In The Scarlet Letter, what are some examples of the author's Dark Romantic roots from the text?
Nathaniel Hawthorne's most famous novel is steeped in Dark Romantic elements, some of which are symbolism, the examination of emotion, and the conscious and unconscious mind. In The Scarlet Letter, Nathaniel Hawthorne expresses a belief that, despite people's hypocrisy, weaknesses, and suffering, "the truth of the human heart" is strong and usually prevails. Perhaps his most memorable line is his exhortation at the end for people to
Be true! Be true! Be true! Show freely to the world, if not your worst, yet some trait whereby the worst may be inferred! (Ch.XXIV)
From its beginning, the narrative of this novel illustrates the Puritanical themes of judgment and punishment which dwelt in the consciousness of Hawthorne, just as it does in his three main characters. Accompanying these ideas is the examination of the secret chambers of people's hearts and the hypocrisy therein which cloaks the truth. The vengeful Roger Chillingworth appoints himself as the judge of Hester and the Reverend Dimmesdale while posing as the solicitous physician. Interestingly, his role is not dissimilar, at least in part, to that of Milton's Satan, for, like Satan, Chillingworth chooses to commit an act that goes against the fundamental laws of God. Rather than attempting to destroy the hierarchy of Heaven, Chillingworth violates the sanctity of the human heart. When he speaks with Hester in Chapter III, he tells her, "Sooner or later, he must needs be mine" (Ch.IV). Like Satan, Chillingworth violates the laws of God and is foiled in his fiendish acts against the minister and Scarlet.
Because the Reverend Arthur Dimmesdale wrongly seeks to hide his sin, his concealed sin rankles in his heart. In this characterization, there is evidence of a Dark Romanticism examination of the unconscious mind, as the hypocrisy of Reverend Dimmesdale, who exhorts his congregation to confess and repent their sins, is shown to tortures Chillingworth. In Chapter X, for instance, the minister and Chillingworth engage in an extensive discussion about concealed sin and its impact on the sinner. Reverend Dimmesdale tells his physician,
... methinks, it must needs be better for the sufferer to be free to show his pain, as this poor woman Hester is, than to cover it up in his heart. (Ch.X)
Indeed, it is Dimmesdale's secret sin which eventually destroys him.
The character of Hester Prynne, although she has been ostracized from Puritan society and lives on the edge of the village, regains some respect for her charitableness.
The scarlet letter was her passport into regions where other women dared not tread. Shame, Despair, Solitude....they had made her strong.(Ch.XVIII)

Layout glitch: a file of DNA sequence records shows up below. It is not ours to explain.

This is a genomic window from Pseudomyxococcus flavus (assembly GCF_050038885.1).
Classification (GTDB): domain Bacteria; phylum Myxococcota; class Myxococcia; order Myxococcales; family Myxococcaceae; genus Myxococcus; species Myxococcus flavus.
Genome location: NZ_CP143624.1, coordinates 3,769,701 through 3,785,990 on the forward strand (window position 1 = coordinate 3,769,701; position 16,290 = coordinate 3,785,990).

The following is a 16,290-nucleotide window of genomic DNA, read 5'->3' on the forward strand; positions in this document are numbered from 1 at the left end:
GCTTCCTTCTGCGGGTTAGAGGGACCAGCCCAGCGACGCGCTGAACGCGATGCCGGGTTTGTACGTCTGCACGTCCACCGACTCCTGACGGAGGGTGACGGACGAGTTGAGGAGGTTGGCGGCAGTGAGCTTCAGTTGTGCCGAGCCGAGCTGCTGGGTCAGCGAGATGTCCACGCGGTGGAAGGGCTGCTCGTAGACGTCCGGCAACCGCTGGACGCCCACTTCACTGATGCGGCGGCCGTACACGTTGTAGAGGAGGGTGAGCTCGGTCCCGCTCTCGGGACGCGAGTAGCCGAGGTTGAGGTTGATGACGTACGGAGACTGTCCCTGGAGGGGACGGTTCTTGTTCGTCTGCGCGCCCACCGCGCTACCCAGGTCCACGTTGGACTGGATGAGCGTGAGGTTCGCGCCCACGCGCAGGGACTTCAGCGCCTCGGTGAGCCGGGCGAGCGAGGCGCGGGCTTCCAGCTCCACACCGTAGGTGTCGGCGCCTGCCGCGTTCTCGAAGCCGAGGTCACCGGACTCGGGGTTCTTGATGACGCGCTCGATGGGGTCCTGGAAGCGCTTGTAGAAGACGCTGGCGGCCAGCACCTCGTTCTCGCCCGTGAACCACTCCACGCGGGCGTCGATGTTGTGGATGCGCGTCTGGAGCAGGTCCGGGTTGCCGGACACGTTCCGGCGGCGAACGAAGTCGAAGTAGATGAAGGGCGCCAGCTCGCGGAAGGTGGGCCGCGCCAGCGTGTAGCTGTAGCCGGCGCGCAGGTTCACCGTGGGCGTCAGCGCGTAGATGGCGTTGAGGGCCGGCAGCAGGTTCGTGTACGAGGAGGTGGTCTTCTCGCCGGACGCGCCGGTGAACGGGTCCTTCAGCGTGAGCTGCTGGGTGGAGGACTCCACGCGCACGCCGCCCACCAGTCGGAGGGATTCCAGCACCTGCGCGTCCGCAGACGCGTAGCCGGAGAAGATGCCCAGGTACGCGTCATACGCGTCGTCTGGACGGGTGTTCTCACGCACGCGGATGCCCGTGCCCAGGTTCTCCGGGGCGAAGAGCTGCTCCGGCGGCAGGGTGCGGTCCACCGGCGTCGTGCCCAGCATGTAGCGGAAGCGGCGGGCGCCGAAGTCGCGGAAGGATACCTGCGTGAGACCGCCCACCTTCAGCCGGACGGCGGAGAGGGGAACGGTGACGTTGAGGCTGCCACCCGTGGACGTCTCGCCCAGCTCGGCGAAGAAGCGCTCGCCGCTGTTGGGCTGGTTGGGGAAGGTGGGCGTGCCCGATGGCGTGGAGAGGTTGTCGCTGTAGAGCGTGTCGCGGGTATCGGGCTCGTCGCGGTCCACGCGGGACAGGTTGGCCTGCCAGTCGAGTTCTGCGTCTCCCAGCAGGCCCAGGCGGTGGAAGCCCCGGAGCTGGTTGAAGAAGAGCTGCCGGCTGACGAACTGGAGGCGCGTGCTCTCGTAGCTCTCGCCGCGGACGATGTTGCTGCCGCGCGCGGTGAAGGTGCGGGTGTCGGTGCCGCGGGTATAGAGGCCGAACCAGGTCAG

Hester emerges from her experiences of attending the sick and the dying as a respected person who is humble, truthful, and capable of caring for others.
Additional Source: http://www.newworldencyclopedia.org/entry/Dark_romanticism
Hawthorne's views as a Dark Romantic ruled his writing and much of his personal life. Contemporaries such as Emerson liked Hawthorne but felt sorry for him because of his dark perspective of mankind.
In The Scarlet Letter, Hawthorne's belief that human nature is inherently evil drives most of the novel's characters and all of the plotline. Chillingworth is the epitome of most Dark Romantics' view of human nature. He was once an average but intelligent man, who--though Hester found it difficult to love him or show him affection in their married life--was a decent but boring man. When he discovers his wife's infidelity, Hawthorne portrays mankind's evil nature overtaking him and turning him into a fiend. Likewise, Dimmesdale who seems like a righteous, well-intentioned minister to his townspeople hides within his heart his evil nature--one that possesses a propensity to sin and then hide that sin. At the novel's end, Dimmesdale's nature "eats" its way out to his exterior. Even little Pearl who is outwardly beautiful finds it natural to scream out in church (she is called a demon because of this) and constantly points out the sins in others (her mother, Dimmesdale, Chillingworth, etc.).
Only Hester illustrates hope in Hawthorne's dark beliefs. Admittedly, she has sinned before the book's action begins (presumably in Hawthorne's view she sinned because it is her nature to do so), Hester is able to redeem herself by the novel's end. However, even her redemption is related to Dark Romanticism; she must struggle through the prime years of her life just to get by and provide for Pearl so she has very little happiness. Additionally, her "calling" at the end of her life is related to helping others who have either "given in to their sin natures" or who are tempted to.
Other Dark Romantics include Poe and Melville, and it is easy to compare characters' struggles with their "dark" natures from these authors' works.